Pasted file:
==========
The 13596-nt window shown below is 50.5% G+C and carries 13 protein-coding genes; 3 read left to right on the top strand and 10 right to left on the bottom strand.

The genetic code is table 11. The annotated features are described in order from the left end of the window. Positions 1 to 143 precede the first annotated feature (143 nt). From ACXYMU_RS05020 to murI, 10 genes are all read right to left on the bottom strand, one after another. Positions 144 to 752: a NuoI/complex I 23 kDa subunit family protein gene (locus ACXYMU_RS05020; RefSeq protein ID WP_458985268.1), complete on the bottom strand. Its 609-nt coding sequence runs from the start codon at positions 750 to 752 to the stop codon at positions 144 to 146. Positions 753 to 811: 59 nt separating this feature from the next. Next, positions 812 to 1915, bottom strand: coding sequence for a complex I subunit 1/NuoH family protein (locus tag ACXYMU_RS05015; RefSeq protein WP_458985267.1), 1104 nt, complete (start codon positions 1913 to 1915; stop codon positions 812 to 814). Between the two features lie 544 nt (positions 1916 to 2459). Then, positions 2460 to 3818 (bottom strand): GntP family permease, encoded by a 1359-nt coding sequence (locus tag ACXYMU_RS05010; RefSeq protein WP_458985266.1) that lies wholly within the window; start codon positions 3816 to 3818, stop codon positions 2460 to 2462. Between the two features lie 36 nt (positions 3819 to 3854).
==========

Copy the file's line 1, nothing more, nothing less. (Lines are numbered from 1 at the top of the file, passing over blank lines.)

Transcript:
The 13596-nt window shown below is 50.5% G+C and carries 13 protein-coding genes; 3 read left to right on the top strand and 10 right to left on the bottom strand.